At this point in their career, it’s probably fair to say that Depeche Mode can measure a new track by its ability to follow “Personal Jesus.” If a new song can hold it’s own after what is arguably one of the biggest hits of a decade, it’s a keeper. “Soft Touch/Raw Nerve,” and “Soothe My Soul” both did just that, taking the energy to even greater heights, building to “Enjoy the Silence.”

When a band of this caliber plays a song with such deep emotional roots for an audience, it may sound hackney to say it, but words are, in fact, very unnecessary. There’s no describing it. Listen to it yourself.

Through out the night, Depeche Mode continued to deliver. Their classics sounded more relevant than ever, and their new material carved out respectable sonic space among the classics. With the release of Delta Machine on the near horizon and the tour to follow, Depeche Mode is looking as good as ever.

Entering The ‘Bloodsports’: New Suede Album Lives Up To Title

SuedeBloodsportsIt came to me in the night.
Imagine an old lover with whom things had been unresolved. After a difficult stretch during which you wondered whether the best days of your relationship were gone, things were starting to look up. Love was beginning to lace its way through the faultlines and bind that which had been broken.
But suddenly, your partner walked away from it all. Your history, it turned out, was not something that could be covered up and forgotten.
Now, 10 years later, and just as suddenly, this ghost of loves past shows up in your bedroom ready to resume things from where you had left off.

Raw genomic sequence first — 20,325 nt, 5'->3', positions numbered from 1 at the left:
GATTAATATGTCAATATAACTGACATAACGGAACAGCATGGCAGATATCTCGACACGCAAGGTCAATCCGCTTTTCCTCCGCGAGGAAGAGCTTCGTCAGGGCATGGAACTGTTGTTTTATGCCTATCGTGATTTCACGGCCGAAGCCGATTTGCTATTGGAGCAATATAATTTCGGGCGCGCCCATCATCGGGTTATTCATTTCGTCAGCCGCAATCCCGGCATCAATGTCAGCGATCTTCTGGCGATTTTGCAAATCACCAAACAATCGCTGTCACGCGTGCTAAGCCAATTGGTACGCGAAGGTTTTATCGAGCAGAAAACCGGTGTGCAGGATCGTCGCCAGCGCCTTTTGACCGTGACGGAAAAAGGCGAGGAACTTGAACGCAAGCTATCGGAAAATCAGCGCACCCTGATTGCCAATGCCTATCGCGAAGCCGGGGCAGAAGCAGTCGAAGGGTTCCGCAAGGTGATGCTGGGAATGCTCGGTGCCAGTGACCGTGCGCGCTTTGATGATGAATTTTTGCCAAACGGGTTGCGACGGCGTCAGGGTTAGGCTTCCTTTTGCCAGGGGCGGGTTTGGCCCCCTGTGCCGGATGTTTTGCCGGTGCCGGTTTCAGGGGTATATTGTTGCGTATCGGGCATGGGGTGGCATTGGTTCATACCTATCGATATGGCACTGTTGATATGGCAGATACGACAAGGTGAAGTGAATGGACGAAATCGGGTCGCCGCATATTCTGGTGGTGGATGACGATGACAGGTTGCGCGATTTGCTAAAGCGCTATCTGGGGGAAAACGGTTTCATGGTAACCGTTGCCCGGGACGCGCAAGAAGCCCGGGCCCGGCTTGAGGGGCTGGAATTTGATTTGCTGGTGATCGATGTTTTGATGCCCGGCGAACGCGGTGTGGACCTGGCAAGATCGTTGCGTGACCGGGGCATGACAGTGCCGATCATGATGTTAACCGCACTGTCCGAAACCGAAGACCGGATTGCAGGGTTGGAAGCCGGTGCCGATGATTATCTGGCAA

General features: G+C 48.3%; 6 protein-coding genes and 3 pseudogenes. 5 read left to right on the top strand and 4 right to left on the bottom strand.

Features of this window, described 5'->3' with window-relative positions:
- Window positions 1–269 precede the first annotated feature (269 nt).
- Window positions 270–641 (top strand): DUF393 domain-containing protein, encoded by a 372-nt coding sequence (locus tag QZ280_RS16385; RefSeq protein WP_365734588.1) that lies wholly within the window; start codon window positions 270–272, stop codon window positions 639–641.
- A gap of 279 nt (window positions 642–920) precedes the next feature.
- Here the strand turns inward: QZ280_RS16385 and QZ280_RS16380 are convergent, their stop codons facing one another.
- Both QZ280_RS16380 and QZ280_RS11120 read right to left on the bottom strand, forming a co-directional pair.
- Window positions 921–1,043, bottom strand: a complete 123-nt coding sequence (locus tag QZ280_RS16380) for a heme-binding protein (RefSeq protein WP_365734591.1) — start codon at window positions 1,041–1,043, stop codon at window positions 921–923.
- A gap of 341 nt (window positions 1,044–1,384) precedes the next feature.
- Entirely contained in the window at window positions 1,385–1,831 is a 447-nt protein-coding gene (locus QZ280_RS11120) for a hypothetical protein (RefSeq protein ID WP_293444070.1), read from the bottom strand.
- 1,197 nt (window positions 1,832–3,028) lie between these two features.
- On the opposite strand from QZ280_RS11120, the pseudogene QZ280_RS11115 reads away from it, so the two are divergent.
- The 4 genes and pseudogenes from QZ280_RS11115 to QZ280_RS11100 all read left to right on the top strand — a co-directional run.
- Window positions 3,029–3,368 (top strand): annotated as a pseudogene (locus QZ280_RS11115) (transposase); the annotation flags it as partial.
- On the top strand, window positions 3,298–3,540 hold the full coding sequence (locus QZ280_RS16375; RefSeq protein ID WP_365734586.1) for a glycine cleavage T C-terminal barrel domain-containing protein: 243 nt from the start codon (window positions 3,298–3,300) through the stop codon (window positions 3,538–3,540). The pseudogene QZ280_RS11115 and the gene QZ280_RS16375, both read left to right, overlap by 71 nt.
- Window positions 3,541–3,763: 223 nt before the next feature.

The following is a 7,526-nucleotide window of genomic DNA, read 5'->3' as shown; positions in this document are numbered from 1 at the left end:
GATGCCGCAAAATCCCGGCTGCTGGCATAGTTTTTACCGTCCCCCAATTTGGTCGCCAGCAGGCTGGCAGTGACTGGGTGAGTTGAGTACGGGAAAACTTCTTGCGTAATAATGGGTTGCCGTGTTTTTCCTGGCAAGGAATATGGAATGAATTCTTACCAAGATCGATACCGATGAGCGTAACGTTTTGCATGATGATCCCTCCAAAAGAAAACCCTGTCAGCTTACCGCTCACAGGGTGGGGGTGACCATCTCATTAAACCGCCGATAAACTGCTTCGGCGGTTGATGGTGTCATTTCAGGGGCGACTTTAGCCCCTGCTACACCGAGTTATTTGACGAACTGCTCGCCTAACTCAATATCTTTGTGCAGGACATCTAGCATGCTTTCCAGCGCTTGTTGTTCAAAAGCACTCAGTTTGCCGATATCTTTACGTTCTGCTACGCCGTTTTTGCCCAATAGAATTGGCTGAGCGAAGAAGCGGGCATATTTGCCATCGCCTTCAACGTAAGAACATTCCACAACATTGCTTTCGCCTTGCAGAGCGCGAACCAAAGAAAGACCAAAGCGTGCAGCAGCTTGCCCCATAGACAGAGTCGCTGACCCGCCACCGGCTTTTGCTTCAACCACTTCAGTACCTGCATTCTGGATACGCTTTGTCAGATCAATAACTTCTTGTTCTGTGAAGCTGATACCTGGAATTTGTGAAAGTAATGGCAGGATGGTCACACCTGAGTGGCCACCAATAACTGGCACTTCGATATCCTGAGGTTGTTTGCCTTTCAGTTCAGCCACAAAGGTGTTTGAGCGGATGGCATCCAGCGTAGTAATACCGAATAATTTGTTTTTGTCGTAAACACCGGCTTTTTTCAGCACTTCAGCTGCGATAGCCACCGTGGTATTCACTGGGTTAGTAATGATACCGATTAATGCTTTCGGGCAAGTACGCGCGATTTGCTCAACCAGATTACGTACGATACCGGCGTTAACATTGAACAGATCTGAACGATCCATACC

Excitement outweighs apprehension and you jump into the mystery.
This was my last night.
Except the lover in question wasn’t a person, exactly. It was a band.
And that band is Suede.
I’ve written on this blog before about my love for the band that helped define Britpop but also had a dramatic depth that few other groups in the 1990s could match.
However, by the late 90s and early 00s, Suede was struggling to find a direction. It left the band’s members and many of its fans disappointed with the output, though much of it was still quite good.
Suede parted ways in 2003, and I didn’t really think I’d hear from its members as a band again.
But after playing some gigs in recent years, Suede is set to release a new album, “Bloodsports,” next week.
I’d heard the singles during the past few months and had been excited by their quality. Suede sounded rejuvenated.
So back to the beginning. It came to me in the night. I was about to shutter my eyes in the wee hours of the morning when I came across the announcement that “Bloodsports” was streaming on NPR as part of its “First Listen” feature.
So much for sleep. Adrenaline bolted through my body and I became giddy at the thought of listening to a new album from one of my favorite bands for the first time in more than a decade.
The sacrifice of sleep was worth it.
“Bloodsports” is a glorious work.
It’s got the soaring pop singles that made Suede one of Britain’s top bands like “Barriers,” “It Starts and Ends with You,” and “Hit Me.” It also has the brooding romanticism that I most loved Suede for like “Sometimes I Feel I’ll Float Away,” “Always” and “Faultlines.”